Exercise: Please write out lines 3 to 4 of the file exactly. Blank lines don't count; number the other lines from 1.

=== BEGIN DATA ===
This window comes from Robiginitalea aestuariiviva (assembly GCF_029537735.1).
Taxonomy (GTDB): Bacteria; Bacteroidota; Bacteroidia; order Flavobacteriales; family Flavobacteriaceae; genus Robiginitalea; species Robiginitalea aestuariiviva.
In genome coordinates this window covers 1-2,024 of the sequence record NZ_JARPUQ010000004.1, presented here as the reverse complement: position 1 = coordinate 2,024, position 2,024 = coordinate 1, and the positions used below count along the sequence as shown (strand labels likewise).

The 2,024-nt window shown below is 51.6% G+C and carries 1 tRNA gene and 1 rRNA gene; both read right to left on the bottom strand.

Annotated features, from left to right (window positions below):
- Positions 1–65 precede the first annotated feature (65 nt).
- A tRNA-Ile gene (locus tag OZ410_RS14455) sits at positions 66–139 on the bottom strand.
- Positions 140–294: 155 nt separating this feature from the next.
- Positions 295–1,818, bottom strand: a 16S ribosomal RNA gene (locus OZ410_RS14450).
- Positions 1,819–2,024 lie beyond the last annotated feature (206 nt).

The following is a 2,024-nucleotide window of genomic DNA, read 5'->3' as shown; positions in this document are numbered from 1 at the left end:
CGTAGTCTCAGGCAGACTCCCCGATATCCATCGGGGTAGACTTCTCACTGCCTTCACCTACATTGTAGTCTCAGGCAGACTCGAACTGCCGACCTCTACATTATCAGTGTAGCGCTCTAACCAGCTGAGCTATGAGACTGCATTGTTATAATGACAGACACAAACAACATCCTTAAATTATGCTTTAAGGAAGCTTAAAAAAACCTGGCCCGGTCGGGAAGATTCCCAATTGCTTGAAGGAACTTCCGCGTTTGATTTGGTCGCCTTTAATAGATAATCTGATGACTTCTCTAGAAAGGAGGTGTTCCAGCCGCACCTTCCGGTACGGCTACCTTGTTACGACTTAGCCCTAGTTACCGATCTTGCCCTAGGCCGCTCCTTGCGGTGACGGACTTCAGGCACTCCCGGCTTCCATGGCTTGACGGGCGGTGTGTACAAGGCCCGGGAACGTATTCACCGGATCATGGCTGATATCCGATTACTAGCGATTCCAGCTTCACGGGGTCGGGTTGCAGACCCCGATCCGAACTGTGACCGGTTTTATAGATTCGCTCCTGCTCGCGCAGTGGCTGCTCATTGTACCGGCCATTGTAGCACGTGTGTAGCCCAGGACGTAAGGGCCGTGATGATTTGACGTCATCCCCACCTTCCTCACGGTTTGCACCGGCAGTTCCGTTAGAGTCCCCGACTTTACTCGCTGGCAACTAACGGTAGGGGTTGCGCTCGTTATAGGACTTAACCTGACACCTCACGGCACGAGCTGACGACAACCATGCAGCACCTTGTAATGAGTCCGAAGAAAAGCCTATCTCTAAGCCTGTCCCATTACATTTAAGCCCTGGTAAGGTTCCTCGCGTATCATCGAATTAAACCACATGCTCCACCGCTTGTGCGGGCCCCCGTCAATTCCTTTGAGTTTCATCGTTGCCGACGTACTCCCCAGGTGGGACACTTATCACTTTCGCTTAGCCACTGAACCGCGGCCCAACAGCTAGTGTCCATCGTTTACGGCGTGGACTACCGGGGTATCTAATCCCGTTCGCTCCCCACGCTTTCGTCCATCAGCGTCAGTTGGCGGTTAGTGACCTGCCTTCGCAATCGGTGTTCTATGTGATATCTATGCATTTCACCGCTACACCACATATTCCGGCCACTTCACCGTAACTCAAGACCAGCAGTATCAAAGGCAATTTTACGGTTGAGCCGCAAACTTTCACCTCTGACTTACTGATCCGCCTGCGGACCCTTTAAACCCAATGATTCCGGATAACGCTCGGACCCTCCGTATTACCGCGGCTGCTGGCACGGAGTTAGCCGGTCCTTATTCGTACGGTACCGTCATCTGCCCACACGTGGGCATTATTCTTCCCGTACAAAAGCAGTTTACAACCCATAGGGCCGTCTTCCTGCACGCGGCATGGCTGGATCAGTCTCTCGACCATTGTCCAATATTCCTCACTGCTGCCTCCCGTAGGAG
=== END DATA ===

In genome coordinates this window covers 1-2,024 of the sequence record NZ_JARPUQ010000004.1, presented here as the reverse complement: position 1 = coordinate 2,024, position 2,024 = coordinate 1, and the positions used below count along the sequence as shown (strand labels likewise).

The 2,024-nt window shown below is 51.6% G+C and carries 1 tRNA gene and 1 rRNA gene; both read right to left on the bottom strand.